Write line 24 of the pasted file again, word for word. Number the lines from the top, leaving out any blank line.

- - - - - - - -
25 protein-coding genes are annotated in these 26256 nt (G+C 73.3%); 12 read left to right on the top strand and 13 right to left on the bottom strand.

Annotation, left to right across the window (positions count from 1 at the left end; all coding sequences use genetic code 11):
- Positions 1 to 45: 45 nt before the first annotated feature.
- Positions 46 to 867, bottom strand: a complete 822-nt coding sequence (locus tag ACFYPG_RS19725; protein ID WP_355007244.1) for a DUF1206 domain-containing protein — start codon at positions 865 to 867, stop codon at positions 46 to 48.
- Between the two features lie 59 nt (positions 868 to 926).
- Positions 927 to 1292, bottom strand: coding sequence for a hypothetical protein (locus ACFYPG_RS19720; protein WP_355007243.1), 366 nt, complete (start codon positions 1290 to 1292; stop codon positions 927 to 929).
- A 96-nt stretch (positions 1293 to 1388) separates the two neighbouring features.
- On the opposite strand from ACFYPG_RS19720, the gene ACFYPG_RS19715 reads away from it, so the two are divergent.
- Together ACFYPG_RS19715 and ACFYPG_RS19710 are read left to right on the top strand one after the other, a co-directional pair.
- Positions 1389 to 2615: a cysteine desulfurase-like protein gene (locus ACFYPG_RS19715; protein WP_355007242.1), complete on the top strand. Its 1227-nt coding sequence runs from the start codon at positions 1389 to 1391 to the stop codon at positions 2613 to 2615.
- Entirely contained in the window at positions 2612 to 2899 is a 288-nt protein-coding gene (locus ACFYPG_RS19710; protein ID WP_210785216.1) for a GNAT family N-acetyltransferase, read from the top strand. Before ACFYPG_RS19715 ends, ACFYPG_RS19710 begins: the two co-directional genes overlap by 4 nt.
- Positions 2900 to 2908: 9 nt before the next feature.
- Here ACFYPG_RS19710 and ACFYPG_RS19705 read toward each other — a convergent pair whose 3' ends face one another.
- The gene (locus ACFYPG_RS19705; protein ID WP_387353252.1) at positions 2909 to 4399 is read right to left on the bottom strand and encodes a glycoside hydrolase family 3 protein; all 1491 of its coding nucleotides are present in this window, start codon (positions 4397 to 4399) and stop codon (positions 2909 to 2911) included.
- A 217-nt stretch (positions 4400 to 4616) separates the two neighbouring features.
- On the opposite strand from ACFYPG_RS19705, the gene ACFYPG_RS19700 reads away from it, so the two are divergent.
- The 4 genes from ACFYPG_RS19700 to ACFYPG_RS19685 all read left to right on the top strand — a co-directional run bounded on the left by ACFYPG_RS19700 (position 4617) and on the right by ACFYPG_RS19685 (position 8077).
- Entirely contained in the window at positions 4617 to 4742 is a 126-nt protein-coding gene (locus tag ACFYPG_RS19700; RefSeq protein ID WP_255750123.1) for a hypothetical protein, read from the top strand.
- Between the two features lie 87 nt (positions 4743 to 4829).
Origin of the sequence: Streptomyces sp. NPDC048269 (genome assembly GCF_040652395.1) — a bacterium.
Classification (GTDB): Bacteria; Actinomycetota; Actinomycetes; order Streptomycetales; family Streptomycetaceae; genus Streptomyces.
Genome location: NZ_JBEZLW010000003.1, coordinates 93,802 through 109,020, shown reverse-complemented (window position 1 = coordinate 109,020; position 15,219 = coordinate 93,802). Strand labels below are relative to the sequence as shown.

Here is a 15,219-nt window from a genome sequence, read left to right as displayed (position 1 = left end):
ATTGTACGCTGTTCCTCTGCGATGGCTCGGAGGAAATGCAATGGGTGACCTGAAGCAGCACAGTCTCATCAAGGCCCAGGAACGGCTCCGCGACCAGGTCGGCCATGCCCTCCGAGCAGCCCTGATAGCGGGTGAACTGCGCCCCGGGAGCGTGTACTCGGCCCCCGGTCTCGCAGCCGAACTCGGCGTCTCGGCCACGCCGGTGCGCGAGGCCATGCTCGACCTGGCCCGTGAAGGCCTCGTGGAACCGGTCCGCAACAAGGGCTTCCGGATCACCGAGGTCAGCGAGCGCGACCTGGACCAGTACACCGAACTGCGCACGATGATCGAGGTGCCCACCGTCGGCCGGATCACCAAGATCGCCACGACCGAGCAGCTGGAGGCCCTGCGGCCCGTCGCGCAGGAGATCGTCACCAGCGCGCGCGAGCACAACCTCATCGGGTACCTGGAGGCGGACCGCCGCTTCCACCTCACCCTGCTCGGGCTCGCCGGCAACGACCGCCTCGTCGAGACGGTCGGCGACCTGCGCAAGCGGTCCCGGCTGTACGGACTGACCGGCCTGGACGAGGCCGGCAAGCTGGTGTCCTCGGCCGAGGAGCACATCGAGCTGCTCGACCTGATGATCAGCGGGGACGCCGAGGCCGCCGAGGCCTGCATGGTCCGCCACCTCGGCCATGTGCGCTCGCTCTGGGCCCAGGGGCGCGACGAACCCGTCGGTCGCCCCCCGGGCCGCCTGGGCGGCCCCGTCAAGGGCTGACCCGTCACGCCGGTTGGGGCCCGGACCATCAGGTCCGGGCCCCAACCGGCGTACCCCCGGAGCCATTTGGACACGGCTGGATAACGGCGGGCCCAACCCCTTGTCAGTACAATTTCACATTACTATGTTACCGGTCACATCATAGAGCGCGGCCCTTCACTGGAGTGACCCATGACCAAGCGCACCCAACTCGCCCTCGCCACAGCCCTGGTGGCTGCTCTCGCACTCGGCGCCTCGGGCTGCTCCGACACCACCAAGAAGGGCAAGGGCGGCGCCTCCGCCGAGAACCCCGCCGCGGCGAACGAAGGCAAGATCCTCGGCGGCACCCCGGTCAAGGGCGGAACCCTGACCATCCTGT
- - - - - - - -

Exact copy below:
ATTGTACGCTGTTCCTCTGCGATGGCTCGGAGGAAATGCAATGGGTGACCTGAAGCAGCACAGTCTCATCAAGGCCCAGGAACGGCTCCGCGACCAGGTCGGCCATGCCCTCCGAGCAGCCCTGATAGCGGGTGAACTGCGCCCCGGGAGCGTGTACTCGGCCCCCGGTCTCGCAGCCGAACTCGGCGTCTCGGCCACGCCGGTGCGCGAGGCCATGCTCGACCTGGCCCGTGAAGGCCTCGTGGAACCGGTCCGCAACAAGGGCTTCCGGATCACCGAGGTCAGCGAGCGCGACCTGGACCAGTACACCGAACTGCGCACGATGATCGAGGTGCCCACCGTCGGCCGGATCACCAAGATCGCCACGACCGAGCAGCTGGAGGCCCTGCGGCCCGTCGCGCAGGAGATCGTCACCAGCGCGCGCGAGCACAACCTCATCGGGTACCTGGAGGCGGACCGCCGCTTCCACCTCACCCTGCTCGGGCTCGCCGGCAACGACCGCCTCGTCGAGACGGTCGGCGACCTGCGCAAGCGGTCCCGGCTGTACGGACTGACCGGCCTGGACGAGGCCGGCAAGCTGGTGTCCTCGGCCGAGGAGCACATCGAGCTGCTCGACCTGATGATCAGCGGGGACGCCGAGGCCGCCGAGGCCTGCATGGTCCGCCACCTCGGCCATGTGCGCTCGCTCTGGGCCCAGGGGCGCGACGAACCCGTCGGTCGCCCCCCGGGCCGCCTGGGCGGCCCCGTCAAGGGCTGACCCGTCACGCCGGTTGGGGCCCGGACCATCAGGTCCGGGCCCCAACCGGCGTACCCCCGGAGCCATTTGGACACGGCTGGATAACGGCGGGCCCAACCCCTTGTCAGTACAATTTCACATTACTATGTTACCGGTCACATCATAGAGCGCGGCCCTTCACTGGAGTGACCCATGACCAAGCGCACCCAACTCGCCCTCGCCACAGCCCTGGTGGCTGCTCTCGCACTCGGCGCCTCGGGCTGCTCCGACACCACCAAGAAGGGCAAGGGCGGCGCCTCCGCCGAGAACCCCGCCGCGGCGAACGAAGGCAAGATCCTCGGCGGCACCCCGGTCAAGGGCGGAACCCTGACCATCCTGT